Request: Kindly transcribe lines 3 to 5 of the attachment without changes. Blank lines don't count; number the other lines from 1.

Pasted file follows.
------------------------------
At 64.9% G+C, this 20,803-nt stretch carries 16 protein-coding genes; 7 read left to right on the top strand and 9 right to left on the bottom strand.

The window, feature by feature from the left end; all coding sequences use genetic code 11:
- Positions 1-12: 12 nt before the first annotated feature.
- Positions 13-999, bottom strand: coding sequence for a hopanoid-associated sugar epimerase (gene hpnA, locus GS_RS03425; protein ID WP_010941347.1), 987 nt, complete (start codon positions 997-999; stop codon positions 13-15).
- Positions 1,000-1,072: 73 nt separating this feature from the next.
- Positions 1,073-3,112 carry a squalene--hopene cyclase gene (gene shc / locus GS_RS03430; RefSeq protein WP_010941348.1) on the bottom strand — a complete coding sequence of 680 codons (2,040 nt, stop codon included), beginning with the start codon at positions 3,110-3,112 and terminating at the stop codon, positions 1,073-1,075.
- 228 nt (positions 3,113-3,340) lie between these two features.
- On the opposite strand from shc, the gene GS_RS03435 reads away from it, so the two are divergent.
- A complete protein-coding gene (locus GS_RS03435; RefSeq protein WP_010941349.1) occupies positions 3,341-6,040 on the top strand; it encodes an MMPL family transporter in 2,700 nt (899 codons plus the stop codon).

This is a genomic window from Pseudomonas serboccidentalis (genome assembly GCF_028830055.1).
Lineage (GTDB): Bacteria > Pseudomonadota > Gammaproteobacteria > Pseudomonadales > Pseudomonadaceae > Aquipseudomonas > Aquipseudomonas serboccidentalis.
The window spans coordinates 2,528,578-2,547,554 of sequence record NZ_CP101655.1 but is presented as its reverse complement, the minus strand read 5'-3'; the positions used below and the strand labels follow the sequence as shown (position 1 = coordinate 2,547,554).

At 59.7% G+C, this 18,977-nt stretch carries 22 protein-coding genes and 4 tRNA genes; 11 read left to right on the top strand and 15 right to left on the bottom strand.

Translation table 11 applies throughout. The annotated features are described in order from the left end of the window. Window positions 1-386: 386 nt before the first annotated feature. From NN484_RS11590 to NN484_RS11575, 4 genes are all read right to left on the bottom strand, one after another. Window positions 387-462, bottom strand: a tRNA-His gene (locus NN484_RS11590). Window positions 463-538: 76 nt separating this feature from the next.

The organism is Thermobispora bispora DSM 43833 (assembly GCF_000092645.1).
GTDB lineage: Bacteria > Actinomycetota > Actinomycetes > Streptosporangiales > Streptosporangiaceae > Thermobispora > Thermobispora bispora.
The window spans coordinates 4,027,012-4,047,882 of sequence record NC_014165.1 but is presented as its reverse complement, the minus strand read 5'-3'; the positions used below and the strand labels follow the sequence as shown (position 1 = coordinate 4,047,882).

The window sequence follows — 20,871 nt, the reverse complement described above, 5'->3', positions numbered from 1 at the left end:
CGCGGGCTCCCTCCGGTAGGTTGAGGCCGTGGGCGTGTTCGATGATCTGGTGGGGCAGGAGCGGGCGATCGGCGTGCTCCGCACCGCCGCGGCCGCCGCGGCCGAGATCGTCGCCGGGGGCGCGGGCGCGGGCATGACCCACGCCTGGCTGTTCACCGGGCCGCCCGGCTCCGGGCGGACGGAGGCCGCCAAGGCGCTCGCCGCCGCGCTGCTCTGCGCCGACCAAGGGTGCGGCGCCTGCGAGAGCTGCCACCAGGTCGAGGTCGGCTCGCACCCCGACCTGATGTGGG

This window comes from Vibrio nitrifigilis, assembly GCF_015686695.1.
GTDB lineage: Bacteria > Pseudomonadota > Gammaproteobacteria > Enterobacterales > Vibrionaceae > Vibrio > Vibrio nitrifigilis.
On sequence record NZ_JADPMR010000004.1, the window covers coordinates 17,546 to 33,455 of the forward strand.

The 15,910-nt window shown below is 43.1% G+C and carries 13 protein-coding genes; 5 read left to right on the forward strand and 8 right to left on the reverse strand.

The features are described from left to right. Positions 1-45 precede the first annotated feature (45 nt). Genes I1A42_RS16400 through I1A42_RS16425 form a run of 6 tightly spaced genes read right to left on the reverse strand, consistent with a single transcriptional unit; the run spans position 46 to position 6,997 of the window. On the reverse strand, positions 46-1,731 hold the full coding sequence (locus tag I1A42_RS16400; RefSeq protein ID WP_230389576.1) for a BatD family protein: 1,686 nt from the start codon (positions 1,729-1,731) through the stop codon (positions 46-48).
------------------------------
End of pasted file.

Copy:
- Positions 1-12: 12 nt before the first annotated feature.
- Positions 13-999, bottom strand: coding sequence for a hopanoid-associated sugar epimerase (gene hpnA, locus GS_RS03425; protein ID WP_010941347.1), 987 nt, complete (start codon positions 997-999; stop codon positions 13-15).
- Positions 1,000-1,072: 73 nt separating this feature from the next.